Gold continues to track above $900/ounce. The dollar continues to fall relative to the world’s currencies. And while the government continues to insist that inflation remains low, those of us out here in the real world who have to gas up our vehicles every week and purchase groceries beg to differ as those two activities continue to eat up even greater percentages of our paycheck every month.
At over $4.00/gallon for diesel fuel, the nation’s truckers are being pushed to the edge. Independent truckers, who make up around 90% of the nation’s trucking fleet, are talking about going on “strike”, parking their trucks in protest to send a message to the federal government and the major oil companies that enough is enough and this has got to stop. As of now, this sentiment is being spread by word of mouth via internet blogs and CB radios; the Owner-Operator Independent Driver’s Association has not called for a strike. However as pressure mounts, it is possible that we could see a major shutdown of trucking across the country, with the associated chaos that would produce nationwide.
A Google Search on “Trucker Strike” returns around 1.5 million hits. You only have to look at a few pages worth of links to see that this is an issue that is definitely heating up. Keep in mind that most of what you buy, from food to fuel itself is moved by truck, and imagine what might happen if that flow of goods were to stop for a week or two or three. You might want to consider stocking up on a few items!
The housing meltdown continues, and threatens other sectors of the financial industry including consumer credit. Job creation has slowed, as has the government’s measure of the gross national product (GNP). Even the Fed chairman, Ben Bernanke, is saying that “the U.S. economy will not grow much in the first half of 2008, and could even contract.” This is what is known as a “recession” even if the Fed chairman is a bit chary of using the “R” word.
However, according to the latest Labor Department numbers, non-farm employment fell by 80,000 jobs last month, the biggest drop in five years. This is the third straight month in which jobs have declined. Unemployment has risen from 4.8% to 5.1%. All indications are that whether or not the government wants to use the “R” word, and smack dab in the middle of a national election cycle you can expect that they would not want to do so, we are in one nonetheless.
Overseas, some are bypassing the “R” word and predicting the arrival on U.S. shores, for the first time since the 1930’s, the appearance of the “D” word instead; depression. For most of us, depression is something we might take Prozac or Zoloft for. It’s something we may have studied in high school under the topic of ancient history; not something we have ever actually experienced in our lifetimes, although we may know someone who has; remember those stories we heard from our grandparents about walking to school barefoot in the snow, uphill in both directions?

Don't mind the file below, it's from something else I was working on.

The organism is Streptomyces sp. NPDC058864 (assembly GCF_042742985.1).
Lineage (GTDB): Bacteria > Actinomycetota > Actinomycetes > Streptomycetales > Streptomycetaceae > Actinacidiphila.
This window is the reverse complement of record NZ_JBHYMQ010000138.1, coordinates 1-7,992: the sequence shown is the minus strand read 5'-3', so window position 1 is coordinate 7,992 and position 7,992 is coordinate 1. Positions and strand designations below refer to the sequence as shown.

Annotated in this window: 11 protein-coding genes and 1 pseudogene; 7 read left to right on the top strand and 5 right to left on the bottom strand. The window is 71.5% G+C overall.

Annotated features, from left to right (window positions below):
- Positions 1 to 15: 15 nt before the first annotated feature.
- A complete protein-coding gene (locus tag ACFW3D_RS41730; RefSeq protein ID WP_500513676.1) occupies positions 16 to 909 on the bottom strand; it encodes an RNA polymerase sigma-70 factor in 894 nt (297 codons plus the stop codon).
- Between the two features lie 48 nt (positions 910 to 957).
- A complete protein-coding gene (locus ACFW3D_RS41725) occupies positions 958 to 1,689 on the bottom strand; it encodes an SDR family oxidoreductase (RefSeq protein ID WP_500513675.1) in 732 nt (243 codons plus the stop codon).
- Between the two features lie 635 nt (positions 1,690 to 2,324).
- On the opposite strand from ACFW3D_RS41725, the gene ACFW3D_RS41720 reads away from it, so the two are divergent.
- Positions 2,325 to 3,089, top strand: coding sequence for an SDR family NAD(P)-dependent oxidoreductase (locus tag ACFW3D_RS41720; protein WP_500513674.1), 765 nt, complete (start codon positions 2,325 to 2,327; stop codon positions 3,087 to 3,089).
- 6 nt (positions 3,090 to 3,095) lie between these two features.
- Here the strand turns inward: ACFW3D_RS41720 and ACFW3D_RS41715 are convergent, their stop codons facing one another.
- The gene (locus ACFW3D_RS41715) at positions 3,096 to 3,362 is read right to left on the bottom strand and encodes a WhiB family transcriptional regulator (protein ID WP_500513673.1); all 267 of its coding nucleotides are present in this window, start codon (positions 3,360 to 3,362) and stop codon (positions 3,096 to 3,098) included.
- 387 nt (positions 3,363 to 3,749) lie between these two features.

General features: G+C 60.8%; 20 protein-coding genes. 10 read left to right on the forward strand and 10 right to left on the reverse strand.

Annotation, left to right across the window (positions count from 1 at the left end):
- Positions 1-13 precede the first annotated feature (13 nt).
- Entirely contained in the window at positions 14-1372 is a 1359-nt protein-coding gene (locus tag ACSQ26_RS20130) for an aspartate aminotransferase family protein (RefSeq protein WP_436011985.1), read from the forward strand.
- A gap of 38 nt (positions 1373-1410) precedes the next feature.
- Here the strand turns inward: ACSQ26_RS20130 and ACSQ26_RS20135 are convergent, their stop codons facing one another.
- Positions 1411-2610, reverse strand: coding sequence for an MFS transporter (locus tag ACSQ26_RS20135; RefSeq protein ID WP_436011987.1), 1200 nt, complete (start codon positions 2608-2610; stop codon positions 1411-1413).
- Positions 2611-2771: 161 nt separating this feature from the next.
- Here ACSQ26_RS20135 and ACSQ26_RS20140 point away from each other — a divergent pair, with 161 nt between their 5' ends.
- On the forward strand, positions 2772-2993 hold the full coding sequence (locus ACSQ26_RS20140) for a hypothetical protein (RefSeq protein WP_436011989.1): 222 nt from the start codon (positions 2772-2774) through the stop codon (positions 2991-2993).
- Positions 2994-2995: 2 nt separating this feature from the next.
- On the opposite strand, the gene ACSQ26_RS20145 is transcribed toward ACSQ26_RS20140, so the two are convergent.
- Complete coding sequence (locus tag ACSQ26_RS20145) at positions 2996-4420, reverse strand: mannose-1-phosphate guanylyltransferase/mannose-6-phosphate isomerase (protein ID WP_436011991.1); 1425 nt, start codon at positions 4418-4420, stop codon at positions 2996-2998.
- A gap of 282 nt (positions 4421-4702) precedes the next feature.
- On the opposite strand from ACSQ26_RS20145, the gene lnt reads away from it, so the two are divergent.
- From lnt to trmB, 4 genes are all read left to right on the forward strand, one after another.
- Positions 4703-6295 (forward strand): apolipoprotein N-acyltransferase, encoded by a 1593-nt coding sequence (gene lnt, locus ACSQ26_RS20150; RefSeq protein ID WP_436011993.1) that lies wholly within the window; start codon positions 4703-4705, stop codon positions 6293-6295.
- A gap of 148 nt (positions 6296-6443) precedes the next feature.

Not surprisingly, the current economic picture has prompted many to focus on economic problems and less on the continuing war in Iraq. It has long been a political maxim that “people vote their pocketbooks.” And with those pocketbooks under serious assault from multiple attack vectors, the electorate is beginning to hunker down and look for solutions to the current economic mess.
This is somewhat disconcerting to Democrats, who have based their entire campaign on withdrawal from Iraq, and now have to do a ninety degree shift to redirect their message to a totally different topic. It is somewhat disconcerting to Republicans as well. They have selected a candidate who is strong when it comes to military issues, national defense, and the on-going war on Islamo-fascism (or whatever we are calling it this week), but demonstrably weak when it comes to economic issues. In fact, McCain has been quoted as saying “I know a lot less about economics than I do about military and foreign policy issues. I still need to be educated.”
McCain however, now states that his education is complete. He was in government during the Reagan revolution, and has a copy of Greenspan’s book. There. That should do it; experience akin to being the wife of the President of the United States during his two terms in office, no doubt.
As one might expect, this worries some in the Republican Party, who no doubt rightly expect that this issue will come back to haunt him during the national campaign after the Democrats finally coalesce around whomever eventually wins their nomination process.
In an effort to diffuse this problem, a glaring weakness in what now promises to be one of the main, if not the main issue of the coming campaign, many have suggested that Mr. McCain pick Mr. Romney as his running mate. Romney has an excellent track record in business, and it is thought by many that this will add the necessary economic credentials to the ticket that it currently lacks.